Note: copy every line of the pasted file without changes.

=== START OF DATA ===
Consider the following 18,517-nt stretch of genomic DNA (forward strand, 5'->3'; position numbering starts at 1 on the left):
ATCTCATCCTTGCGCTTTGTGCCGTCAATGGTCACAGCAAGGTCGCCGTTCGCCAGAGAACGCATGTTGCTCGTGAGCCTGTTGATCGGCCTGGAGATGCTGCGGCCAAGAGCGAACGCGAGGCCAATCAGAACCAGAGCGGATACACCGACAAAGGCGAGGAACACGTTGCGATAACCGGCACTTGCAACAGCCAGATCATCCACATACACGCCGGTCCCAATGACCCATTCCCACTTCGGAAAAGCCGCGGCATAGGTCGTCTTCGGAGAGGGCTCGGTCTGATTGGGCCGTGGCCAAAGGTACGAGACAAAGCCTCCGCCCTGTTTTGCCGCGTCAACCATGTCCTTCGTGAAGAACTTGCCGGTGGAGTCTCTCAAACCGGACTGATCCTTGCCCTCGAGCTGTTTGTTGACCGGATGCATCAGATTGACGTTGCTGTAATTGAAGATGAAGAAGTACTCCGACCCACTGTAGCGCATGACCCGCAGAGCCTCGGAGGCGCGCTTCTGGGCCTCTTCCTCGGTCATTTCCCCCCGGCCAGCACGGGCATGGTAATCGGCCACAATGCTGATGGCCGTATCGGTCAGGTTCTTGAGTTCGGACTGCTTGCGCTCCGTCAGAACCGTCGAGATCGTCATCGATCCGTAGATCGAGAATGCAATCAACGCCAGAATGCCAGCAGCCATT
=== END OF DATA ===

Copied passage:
Consider the following 18,517-nt stretch of genomic DNA (forward strand, 5'->3'; position numbering starts at 1 on the left):
ATCTCATCCTTGCGCTTTGTGCCGTCAATGGTCACAGCAAGGTCGCCGTTCGCCAGAGAACGCATGTTGCTCGTGAGCCTGTTGATCGGCCTGGAGATGCTGCGGCCAAGAGCGAACGCGAGGCCAATCAGAACCAGAGCGGATACACCGACAAAGGCGAGGAACACGTTGCGATAACCGGCACTTGCAACAGCCAGATCATCCACATACACGCCGGTCCCAATGACCCATTCCCACTTCGGAAAAGCCGCGGCATAGGTCGTCTTCGGAGAGGGCTCGGTCTGATTGGGCCGTGGCCAAAGGTACGAGACAAAGCCTCCGCCCTGTTTTGCCGCGTCAACCATGTCCTTCGTGAAGAACTTGCCGGTGGAGTCTCTCAAACCGGACTGATCCTTGCCCTCGAGCTGTTTGTTGACCGGATGCATCAGATTGACGTTGCTGTAATTGAAGATGAAGAAGTACTCCGACCCACTGTAGCGCATGACCCGCAGAGCCTCGGAGGCGCGCTTCTGGGCCTCTTCCTCGGTCATTTCCCCCCGGCCAGCACGGGCATGGTAATCGGCCACAATGCTGATGGCCGTATCGGTCAGGTTCTTGAGTTCGGACTGCTTGCGCTCCGTCAGAACCGTCGAGATCGTCATCGATCCGTAGATCGAGAATGCAATCAACGCCAGAATGCCAGCAGCCATT